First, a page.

Multiple View Models with Knockout

In a recent project, I was required to create a form for user input in a web page. Each section of the form is distinct and serves a unique purpose, so I chose to use a tabbed layout . The order in which the forms are completed was not a strict requirement, so some visual indication of which sections were completed was also a requirement.

I decided to use Knockout js for the data binding to take advantage its easy data bindings as well as the ko.computed method to determine which sections are complete.  While creating a design for this, it became apparent that each section (tab) should be its own view model. The problem was that there really isn’t any documentation on how to create multiple view models on a single page. There is an obscure reference deep in the Knockout js documentation that does not clearly explain how to do it.

After a bit of googling, I could not find any clear instructions on how to solve the problem; only some single line answers. After getting small hints from several google search results and some trial and error, I was able to come up with a clean solution.

The solution is actually quite simple, but I thought I would share it with since having a clear example would have saved me a lot of time.

The first thing to do is to create your sections on the page with a unique id.

<section class="tab" id="firstSection">
	<h1>First Section</h1>
	<p>First Name: <strong data-bind="text: name"></strong></p>
	<p>First name: <input data-bind="value: name" /></p>


<section class="tab" id="secondSection">
	<h1>Second Section</h1>
	<p>Second Name: <strong data-bind="text: name"></strong></p>
	<p>Second name: <input data-bind="value: name" /></p>	

One thing you may notice about this example is that it is using the same variable name called “name” in each section. This is one of the benefits of using multiple view models since those variables are only accessible in the scope of the view model.

Second, you will need to define your view models. There is nothing special about how these are defined for this particular solution.

function firstViewModel() {
	var self = this; = ko.observable("Enter Name");			

function secondViewModel() {
	var self = this; = ko.observable("Enter Name");	

Lastly, you will need to apply the bindings for the view models and assign them to the previously defined sections.

ko.applyBindings(new firstViewModel, $("#firstSection")[0]);
ko.applyBindings(new secondViewModel, $("#secondSection")[0]);

Take note of the second parameter passed to the applyBindings method as it does the magic of isolating the view model to a specific element on the page.  I am not sure why this isn’t clearly documented anywhere, but hopefully this post proves useful to anyone that is looking to add support for multiple view models on a single page.

A working demo can be found here


26 Responses to “Multiple View Models with Knockout”

  1. Thanks a BILLION.

  2. Thanks for this useful piece of code and enlightenment!

  3. Thanks, that was helpful.

  4. Super!! Very helpful! I just started KO, and this was a major issue for me.
    I put the JS in two different files apart from the HTML, and renamed name to name2 in second file. Your example keeps working with only one ViewModel.

  5. I believe document.getElementById(“firstSection”) will also work instead of $(“#firstSection”)[0] if you don’t have jQuery.

  6. Great one dude.,,

  7. Awesome. Thanks for writing this up. It should be part of core docs.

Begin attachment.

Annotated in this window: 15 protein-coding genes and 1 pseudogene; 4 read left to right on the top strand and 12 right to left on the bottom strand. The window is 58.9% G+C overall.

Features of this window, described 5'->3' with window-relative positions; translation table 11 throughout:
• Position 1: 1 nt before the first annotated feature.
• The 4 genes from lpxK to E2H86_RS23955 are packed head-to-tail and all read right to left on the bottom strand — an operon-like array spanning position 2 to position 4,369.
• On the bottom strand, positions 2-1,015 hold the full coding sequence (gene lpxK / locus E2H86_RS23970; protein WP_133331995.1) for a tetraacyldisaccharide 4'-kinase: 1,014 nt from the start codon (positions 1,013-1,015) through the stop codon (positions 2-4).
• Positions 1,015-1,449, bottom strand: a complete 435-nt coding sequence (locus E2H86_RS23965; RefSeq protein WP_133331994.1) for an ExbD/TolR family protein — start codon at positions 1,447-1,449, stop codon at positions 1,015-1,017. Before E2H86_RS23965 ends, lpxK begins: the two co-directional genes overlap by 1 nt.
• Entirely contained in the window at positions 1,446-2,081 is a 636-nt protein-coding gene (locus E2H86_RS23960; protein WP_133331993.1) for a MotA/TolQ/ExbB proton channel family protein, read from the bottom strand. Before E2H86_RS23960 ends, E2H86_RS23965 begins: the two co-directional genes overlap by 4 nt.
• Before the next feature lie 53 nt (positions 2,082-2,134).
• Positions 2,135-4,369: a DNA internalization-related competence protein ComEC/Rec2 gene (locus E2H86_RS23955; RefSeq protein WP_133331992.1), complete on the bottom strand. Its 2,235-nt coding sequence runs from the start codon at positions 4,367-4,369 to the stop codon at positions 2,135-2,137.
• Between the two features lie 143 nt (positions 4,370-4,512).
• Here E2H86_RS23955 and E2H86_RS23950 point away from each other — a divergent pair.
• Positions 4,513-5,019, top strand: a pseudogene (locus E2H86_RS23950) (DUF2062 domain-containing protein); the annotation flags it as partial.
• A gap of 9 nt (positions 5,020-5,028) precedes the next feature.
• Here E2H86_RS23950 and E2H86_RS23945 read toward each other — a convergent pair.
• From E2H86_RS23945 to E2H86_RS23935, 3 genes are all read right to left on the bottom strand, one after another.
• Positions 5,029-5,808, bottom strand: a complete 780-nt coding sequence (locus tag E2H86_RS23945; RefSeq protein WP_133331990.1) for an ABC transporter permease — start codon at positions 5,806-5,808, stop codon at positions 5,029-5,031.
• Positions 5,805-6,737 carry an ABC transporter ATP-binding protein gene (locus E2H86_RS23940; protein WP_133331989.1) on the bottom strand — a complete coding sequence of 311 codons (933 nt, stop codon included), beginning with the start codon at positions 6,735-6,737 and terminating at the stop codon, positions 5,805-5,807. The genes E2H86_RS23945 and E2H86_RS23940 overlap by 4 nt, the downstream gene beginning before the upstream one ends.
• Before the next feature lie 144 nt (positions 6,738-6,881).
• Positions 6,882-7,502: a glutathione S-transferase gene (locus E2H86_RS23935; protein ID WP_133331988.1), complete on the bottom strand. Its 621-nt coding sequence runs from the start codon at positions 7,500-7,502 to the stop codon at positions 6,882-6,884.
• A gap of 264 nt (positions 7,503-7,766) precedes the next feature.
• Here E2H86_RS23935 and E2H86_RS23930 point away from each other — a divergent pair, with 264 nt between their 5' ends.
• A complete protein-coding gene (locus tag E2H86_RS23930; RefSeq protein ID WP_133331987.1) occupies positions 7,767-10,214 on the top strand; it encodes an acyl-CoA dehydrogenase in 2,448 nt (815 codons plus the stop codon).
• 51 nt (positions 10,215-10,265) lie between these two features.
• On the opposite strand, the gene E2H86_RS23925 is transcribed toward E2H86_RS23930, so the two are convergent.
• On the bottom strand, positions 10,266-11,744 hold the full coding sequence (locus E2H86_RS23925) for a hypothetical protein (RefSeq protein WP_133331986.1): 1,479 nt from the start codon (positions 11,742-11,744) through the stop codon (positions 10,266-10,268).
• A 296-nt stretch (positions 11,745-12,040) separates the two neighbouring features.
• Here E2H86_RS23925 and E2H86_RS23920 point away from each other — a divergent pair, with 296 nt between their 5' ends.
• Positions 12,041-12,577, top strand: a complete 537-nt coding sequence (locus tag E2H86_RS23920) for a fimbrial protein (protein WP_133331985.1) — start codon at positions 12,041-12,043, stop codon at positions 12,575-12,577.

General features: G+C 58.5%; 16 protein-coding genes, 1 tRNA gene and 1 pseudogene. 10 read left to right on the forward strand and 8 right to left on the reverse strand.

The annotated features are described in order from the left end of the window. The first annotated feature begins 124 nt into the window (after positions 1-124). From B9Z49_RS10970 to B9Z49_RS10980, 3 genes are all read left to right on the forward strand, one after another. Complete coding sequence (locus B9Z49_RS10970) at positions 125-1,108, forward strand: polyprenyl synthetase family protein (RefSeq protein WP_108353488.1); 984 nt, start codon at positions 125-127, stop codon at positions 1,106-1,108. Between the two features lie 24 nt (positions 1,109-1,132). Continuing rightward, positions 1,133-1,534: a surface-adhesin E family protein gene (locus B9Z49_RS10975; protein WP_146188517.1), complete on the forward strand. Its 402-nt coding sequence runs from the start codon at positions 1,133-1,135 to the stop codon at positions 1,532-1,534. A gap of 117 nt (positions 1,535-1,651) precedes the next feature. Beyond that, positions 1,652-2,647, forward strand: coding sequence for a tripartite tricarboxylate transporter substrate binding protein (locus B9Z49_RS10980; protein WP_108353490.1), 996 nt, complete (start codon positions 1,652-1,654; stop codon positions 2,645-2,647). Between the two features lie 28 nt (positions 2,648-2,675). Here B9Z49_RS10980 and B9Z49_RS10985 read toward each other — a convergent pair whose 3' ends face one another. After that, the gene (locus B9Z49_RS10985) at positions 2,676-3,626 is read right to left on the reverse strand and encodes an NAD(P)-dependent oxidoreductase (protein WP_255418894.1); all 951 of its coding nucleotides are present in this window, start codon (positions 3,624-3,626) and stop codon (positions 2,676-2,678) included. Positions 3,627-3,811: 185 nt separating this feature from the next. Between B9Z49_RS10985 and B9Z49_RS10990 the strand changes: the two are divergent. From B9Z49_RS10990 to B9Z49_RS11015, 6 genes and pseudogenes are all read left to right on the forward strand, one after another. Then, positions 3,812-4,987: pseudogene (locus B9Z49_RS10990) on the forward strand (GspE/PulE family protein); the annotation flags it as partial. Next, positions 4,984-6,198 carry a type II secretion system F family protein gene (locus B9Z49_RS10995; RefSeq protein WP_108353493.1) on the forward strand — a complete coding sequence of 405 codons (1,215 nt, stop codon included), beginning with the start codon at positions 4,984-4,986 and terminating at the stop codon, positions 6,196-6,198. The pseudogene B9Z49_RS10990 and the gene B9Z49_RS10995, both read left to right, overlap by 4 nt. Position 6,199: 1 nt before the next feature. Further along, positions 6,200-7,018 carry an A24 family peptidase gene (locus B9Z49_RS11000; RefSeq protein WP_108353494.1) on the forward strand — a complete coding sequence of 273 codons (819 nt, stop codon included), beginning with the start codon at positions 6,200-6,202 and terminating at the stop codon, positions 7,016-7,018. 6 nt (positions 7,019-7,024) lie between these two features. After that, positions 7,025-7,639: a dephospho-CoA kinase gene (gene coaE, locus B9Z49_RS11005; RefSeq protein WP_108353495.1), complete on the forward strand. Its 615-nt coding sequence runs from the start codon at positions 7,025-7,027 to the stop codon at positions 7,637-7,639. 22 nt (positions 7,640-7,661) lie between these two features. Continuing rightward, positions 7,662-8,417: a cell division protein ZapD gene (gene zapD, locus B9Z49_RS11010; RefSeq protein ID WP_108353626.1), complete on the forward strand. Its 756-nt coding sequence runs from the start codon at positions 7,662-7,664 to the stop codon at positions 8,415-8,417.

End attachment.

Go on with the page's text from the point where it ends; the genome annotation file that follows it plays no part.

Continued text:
8. Brilliant, thanks for taking the time to document this, just what we need, cheers

  9. Excellent! Thanks!

  10. Thank you. I am learning KO and was unsure how to bind multiple view models. Your information was very useful.

  11. Excellent man this is what I was trying to achieving from couple of days ….. Keep sharing

  12. Thank you! I was looking for that!

    “Optionally, you can pass a second parameter to define which part of the document you want to search for data-bind attributes. For example, ko.applyBindings(myViewModel, document.getElementById(‘someElementId’)). This restricts the activation to the element with ID someElementId and its descendants, which is useful if you want to have multiple view models and associate each with a different region of the page.”

  13. You saved me a lot of time, much appreciated!

  14. Dude thanks amazing! Studying knockoutjs and so far im liking it!
    Orlando PHP Development

  15. Clear and complete!
    if everyone would write articles like this, the world would be better 🙂

  16. Thanks a ton 🙂 I was looking for something of this kind.

  17. very helpful and article to the point.

  18. First, thank you for taking the time to provide this.

    In case anyone else experienced this strange behavior I encountered you may find my experience and solution useful.

    I applied this solution to a kendoDropDownList nested within a kendoTabStrip. Using ko.applyBindings(new firstViewModel, $(“#firstSection”)[0]) correctly bound the data to the kendoDropDownList as expected. However, for some reason when I used [0] it caused the elements comprising my kendoTabStrip to lose their css positioning and become exposed.

    I discovered by using [1] instead of [0] brought the elements back into their proper position.

    On a separate note, the second parameter may be any type of jquery selector returning a single element. So, ko.applyBindings(new firstViewModel, $(“.firstSectionClassName”)[0]); will apply the binding to the first element with a class=”firstSectionClassName”

  19. This breaks in knockout 2.3 and 3.0 sadly… any work arounds?

  20. thanks a lot !!! this saved much time..

  21. Amazing work buddy solved a big problem 🙂

  22. Keep working ,fantastic job! dadaadcbdbfg

  23. Thanks a lot. keep publishing.


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